- At the Desert Retreat House -
On this Mother’s Day I am reflecting on the language that is often used when people talk about “God.” Obviously our words about “God” can never accurately “capture” or describe who “God” is because “God” is an utter mystery unable to be defined by ideas or contained in words. On the other hand, human beings communicate with one another through the use of words and symbols; and so, of course we need to rely on words to develop our albeit limited images and depictions of "God" in order to help us communicate with one another about what we think “God” may be.
As I reflect on the images people have constructed about “God,” it becomes pretty clear to me that these depictions almost always reflect the culture and society that creates them. So, for example, historically, people who have been ruled by an emperor have often created images of “God” as a Supreme Universal Emperor.
As I think about it, all three major “Abrahamic” faith traditions (Judaism, Christianity and Islam) had their origins in highly patriarchal cultures, where men were clearly in charge and women were relegated to a secondary role in the society. So, it is understandable that the images of “God” and language about God coming out of those traditions would be highly masculine - God is an everlasting King, a Father in heaven.
I am reminded of something Episcopal Priest and author, Barbara Brown Taylor once said:
The supreme challenge
is to see God’s image in one that is not in our own image,
for only then can we see past the reflection in the mirror
to the “God” we did not make up.
On this Mother’s Day it seems to me that in our contemporary society, we would all do far better to “go beyond” all the masculine words and male "God" images and add more feminine imagery to our theological lexicon. In fact, as I see it, feminine and motherly images of “God” may prove to be be far better in helping us grasp something of what may be the true nature of “God”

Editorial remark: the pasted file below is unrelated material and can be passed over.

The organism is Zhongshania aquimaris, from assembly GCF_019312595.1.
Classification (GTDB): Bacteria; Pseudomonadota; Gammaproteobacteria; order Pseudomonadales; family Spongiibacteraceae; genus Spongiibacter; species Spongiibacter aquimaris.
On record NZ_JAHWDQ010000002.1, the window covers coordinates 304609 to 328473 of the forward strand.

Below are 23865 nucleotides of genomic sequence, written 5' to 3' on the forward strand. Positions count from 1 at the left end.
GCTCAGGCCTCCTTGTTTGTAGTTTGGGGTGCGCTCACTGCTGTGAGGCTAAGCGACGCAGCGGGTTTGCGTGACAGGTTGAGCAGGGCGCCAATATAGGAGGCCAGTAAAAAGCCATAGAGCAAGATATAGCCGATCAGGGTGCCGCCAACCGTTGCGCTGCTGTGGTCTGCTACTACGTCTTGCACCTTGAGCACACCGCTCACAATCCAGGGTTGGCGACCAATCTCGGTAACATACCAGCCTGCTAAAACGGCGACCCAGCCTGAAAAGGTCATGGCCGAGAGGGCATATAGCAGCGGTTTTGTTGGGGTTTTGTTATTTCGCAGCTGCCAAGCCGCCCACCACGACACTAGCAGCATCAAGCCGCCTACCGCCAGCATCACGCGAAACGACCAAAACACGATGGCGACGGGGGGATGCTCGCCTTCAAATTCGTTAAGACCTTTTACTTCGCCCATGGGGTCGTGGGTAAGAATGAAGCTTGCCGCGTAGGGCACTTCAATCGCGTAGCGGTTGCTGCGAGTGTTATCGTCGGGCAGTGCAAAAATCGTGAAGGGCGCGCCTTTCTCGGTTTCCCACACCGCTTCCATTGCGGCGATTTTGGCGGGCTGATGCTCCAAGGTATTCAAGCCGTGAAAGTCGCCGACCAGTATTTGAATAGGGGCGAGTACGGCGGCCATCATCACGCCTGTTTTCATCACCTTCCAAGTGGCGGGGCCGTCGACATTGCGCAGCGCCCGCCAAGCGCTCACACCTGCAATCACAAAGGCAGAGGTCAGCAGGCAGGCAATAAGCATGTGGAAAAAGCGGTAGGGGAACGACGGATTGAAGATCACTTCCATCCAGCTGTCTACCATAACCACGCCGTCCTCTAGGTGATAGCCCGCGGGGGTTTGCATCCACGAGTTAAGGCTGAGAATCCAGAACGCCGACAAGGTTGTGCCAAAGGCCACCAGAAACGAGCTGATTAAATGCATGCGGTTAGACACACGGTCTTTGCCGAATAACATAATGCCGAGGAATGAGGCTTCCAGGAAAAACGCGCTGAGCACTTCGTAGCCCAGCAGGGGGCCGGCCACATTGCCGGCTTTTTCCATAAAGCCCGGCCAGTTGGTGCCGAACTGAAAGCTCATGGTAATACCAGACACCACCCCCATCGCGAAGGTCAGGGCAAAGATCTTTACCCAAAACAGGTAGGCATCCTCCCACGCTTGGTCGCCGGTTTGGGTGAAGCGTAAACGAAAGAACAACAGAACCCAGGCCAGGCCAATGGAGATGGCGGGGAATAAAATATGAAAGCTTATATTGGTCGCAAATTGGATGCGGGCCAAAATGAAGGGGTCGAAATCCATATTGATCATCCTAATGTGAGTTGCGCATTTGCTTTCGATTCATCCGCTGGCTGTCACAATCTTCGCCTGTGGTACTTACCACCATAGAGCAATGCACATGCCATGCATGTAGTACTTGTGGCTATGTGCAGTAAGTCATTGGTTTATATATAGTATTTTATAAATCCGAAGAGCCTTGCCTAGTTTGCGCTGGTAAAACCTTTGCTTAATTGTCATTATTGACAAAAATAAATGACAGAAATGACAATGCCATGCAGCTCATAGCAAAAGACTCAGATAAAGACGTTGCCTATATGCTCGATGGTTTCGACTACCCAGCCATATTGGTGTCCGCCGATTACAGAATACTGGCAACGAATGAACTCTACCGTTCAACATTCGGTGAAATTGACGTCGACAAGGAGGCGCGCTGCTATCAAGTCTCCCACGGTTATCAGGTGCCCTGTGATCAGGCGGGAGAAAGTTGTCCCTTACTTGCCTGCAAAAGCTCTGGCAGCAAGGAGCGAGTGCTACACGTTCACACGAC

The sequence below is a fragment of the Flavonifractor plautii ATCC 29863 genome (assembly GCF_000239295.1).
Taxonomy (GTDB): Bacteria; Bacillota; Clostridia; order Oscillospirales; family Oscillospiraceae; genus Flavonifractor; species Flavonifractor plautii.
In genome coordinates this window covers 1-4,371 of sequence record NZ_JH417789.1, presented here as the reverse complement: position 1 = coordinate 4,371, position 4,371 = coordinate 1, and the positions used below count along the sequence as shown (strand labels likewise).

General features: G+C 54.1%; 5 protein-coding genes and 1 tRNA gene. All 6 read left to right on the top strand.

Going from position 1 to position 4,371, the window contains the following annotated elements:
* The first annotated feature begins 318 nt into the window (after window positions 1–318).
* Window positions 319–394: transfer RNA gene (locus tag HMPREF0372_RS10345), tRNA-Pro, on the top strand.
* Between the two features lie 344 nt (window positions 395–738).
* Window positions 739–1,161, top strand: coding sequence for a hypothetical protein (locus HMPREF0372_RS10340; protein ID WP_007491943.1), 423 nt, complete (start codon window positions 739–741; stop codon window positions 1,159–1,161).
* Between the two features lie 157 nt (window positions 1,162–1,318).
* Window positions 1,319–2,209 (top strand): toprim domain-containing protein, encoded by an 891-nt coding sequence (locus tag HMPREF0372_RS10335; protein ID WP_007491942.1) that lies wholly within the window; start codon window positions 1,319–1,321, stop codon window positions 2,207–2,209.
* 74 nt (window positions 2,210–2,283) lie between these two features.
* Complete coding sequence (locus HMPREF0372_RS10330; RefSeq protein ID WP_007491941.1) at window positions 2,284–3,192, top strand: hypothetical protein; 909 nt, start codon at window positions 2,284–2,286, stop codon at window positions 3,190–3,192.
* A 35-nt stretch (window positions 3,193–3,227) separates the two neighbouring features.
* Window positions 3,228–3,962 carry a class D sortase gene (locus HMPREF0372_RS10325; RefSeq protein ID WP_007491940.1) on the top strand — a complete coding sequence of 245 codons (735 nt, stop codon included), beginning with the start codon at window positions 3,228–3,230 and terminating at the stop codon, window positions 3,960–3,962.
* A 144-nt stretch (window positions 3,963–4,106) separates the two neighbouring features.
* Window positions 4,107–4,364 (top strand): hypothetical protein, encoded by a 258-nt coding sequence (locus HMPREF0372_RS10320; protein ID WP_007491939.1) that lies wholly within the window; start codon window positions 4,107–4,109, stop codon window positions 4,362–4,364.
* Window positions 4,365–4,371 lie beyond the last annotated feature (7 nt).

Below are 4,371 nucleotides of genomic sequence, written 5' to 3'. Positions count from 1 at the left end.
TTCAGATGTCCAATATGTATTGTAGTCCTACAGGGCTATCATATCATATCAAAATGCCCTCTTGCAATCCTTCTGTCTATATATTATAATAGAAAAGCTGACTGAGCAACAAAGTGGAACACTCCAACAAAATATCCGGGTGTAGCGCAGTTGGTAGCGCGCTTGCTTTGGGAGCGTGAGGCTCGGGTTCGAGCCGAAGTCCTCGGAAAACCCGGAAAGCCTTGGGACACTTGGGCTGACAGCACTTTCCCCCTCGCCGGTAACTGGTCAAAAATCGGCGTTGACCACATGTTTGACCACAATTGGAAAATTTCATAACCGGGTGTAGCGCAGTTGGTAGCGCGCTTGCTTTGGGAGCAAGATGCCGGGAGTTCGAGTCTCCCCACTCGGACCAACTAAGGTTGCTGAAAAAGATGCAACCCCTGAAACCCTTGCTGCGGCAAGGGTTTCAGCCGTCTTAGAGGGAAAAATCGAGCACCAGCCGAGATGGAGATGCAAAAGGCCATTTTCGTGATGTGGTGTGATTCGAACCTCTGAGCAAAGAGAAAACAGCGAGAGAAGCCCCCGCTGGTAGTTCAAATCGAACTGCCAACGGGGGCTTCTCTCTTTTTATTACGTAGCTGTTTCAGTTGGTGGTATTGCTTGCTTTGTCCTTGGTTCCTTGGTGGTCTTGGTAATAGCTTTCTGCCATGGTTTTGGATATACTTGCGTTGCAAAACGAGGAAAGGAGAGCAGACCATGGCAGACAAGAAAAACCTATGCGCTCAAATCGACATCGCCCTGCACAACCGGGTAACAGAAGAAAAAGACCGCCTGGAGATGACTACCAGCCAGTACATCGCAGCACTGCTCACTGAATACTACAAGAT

When I think about “God” as a gentle mother, tender, intimate, warm, compassionate, embracing and kind, “God” the Mother who “goes to bat” for her kids, always advocating for them instead of standing in judgment against them, these images are far closer to how I have come to experience who “God” is and what “God” is all about in my life.
On this Mother’s Day I also see yet another value in introducing more feminine imagery into our language about “God.” The images we construct about God not only reflect the culture but they also influence the way a culture sees itself. Obviously, if God is male, what does that teach women and girls about their own worth and value?
In her book The Dance of a Dissident Daughter, author Sue Monk Kidd puts it this way:
The core symbols we use for God
represent what we take to be the highest good.
These symbols shape our worldview, our ethical systems
and our social practices - how we treat one another.
There is something infinitely sad about little girls
who grow up understanding (usually unconsciously) that
God is male because male is the most valuable thing to be.
Obviously “God” is neither a man nor a woman, but it seems to me that a more conscious effort at intentionally using more motherly and more feminine “God” language would not only present a better icon of “God,” but would also provide a more balanced view of the equal dignity of women as well as men in our society.
Happy Mother’s Day!